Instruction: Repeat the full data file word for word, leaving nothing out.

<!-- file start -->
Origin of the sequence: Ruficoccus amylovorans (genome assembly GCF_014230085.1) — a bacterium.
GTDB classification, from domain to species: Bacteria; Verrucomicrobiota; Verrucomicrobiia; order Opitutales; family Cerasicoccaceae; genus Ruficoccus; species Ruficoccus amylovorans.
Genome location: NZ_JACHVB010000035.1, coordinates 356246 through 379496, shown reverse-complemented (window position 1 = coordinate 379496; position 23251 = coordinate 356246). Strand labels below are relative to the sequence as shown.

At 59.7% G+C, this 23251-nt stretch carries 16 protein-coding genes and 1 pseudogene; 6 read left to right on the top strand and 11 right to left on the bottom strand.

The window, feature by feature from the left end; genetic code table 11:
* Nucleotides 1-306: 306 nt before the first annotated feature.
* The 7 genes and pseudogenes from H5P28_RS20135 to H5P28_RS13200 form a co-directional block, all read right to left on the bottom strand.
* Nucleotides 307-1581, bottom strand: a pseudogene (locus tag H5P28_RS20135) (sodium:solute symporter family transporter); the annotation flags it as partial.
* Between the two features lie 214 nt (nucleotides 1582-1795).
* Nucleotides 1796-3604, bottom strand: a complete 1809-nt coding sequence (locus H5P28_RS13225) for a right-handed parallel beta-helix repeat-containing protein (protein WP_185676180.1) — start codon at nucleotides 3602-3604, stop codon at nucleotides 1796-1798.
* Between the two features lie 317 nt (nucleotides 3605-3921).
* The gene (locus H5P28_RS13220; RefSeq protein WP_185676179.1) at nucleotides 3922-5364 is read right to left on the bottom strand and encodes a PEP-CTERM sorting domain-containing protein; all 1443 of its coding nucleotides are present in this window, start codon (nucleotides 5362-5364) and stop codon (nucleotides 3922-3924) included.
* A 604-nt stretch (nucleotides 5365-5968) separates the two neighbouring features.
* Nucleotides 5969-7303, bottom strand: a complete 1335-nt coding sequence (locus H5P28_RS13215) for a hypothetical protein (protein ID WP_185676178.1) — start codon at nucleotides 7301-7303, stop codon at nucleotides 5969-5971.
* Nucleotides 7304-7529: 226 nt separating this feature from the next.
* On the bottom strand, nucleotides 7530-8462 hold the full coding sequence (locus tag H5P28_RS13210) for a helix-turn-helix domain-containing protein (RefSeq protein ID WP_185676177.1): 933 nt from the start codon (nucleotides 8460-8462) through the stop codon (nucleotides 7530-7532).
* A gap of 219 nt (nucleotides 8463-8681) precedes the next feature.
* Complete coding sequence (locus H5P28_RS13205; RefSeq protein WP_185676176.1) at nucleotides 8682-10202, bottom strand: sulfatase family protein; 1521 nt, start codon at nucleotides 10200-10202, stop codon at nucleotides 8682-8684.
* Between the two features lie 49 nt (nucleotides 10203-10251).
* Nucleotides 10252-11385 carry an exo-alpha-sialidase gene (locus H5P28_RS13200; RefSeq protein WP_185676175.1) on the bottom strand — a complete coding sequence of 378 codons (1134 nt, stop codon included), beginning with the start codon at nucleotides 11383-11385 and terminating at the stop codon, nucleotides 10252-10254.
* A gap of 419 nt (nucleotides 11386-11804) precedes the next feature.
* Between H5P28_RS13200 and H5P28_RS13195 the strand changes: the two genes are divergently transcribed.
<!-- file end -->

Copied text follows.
Origin of the sequence: Ruficoccus amylovorans (genome assembly GCF_014230085.1) — a bacterium.
GTDB classification, from domain to species: Bacteria; Verrucomicrobiota; Verrucomicrobiia; order Opitutales; family Cerasicoccaceae; genus Ruficoccus; species Ruficoccus amylovorans.
Genome location: NZ_JACHVB010000035.1, coordinates 356246 through 379496, shown reverse-complemented (window position 1 = coordinate 379496; position 23251 = coordinate 356246). Strand labels below are relative to the sequence as shown.

At 59.7% G+C, this 23251-nt stretch carries 16 protein-coding genes and 1 pseudogene; 6 read left to right on the top strand and 11 right to left on the bottom strand.

The window, feature by feature from the left end; genetic code table 11:
* Nucleotides 1-306: 306 nt before the first annotated feature.
* The 7 genes and pseudogenes from H5P28_RS20135 to H5P28_RS13200 form a co-directional block, all read right to left on the bottom strand.
* Nucleotides 307-1581, bottom strand: a pseudogene (locus tag H5P28_RS20135) (sodium:solute symporter family transporter); the annotation flags it as partial.
* Between the two features lie 214 nt (nucleotides 1582-1795).
* Nucleotides 1796-3604, bottom strand: a complete 1809-nt coding sequence (locus H5P28_RS13225) for a right-handed parallel beta-helix repeat-containing protein (protein WP_185676180.1) — start codon at nucleotides 3602-3604, stop codon at nucleotides 1796-1798.
* Between the two features lie 317 nt (nucleotides 3605-3921).
* The gene (locus H5P28_RS13220; RefSeq protein WP_185676179.1) at nucleotides 3922-5364 is read right to left on the bottom strand and encodes a PEP-CTERM sorting domain-containing protein; all 1443 of its coding nucleotides are present in this window, start codon (nucleotides 5362-5364) and stop codon (nucleotides 3922-3924) included.
* A 604-nt stretch (nucleotides 5365-5968) separates the two neighbouring features.
* Nucleotides 5969-7303, bottom strand: a complete 1335-nt coding sequence (locus H5P28_RS13215) for a hypothetical protein (protein ID WP_185676178.1) — start codon at nucleotides 7301-7303, stop codon at nucleotides 5969-5971.
* Nucleotides 7304-7529: 226 nt separating this feature from the next.
* On the bottom strand, nucleotides 7530-8462 hold the full coding sequence (locus tag H5P28_RS13210) for a helix-turn-helix domain-containing protein (RefSeq protein ID WP_185676177.1): 933 nt from the start codon (nucleotides 8460-8462) through the stop codon (nucleotides 7530-7532).
* A gap of 219 nt (nucleotides 8463-8681) precedes the next feature.
* Complete coding sequence (locus H5P28_RS13205; RefSeq protein WP_185676176.1) at nucleotides 8682-10202, bottom strand: sulfatase family protein; 1521 nt, start codon at nucleotides 10200-10202, stop codon at nucleotides 8682-8684.
* Between the two features lie 49 nt (nucleotides 10203-10251).
* Nucleotides 10252-11385 carry an exo-alpha-sialidase gene (locus H5P28_RS13200; RefSeq protein WP_185676175.1) on the bottom strand — a complete coding sequence of 378 codons (1134 nt, stop codon included), beginning with the start codon at nucleotides 11383-11385 and terminating at the stop codon, nucleotides 10252-10254.
* A gap of 419 nt (nucleotides 11386-11804) precedes the next feature.
* Between H5P28_RS13200 and H5P28_RS13195 the strand changes: the two genes are divergently transcribed.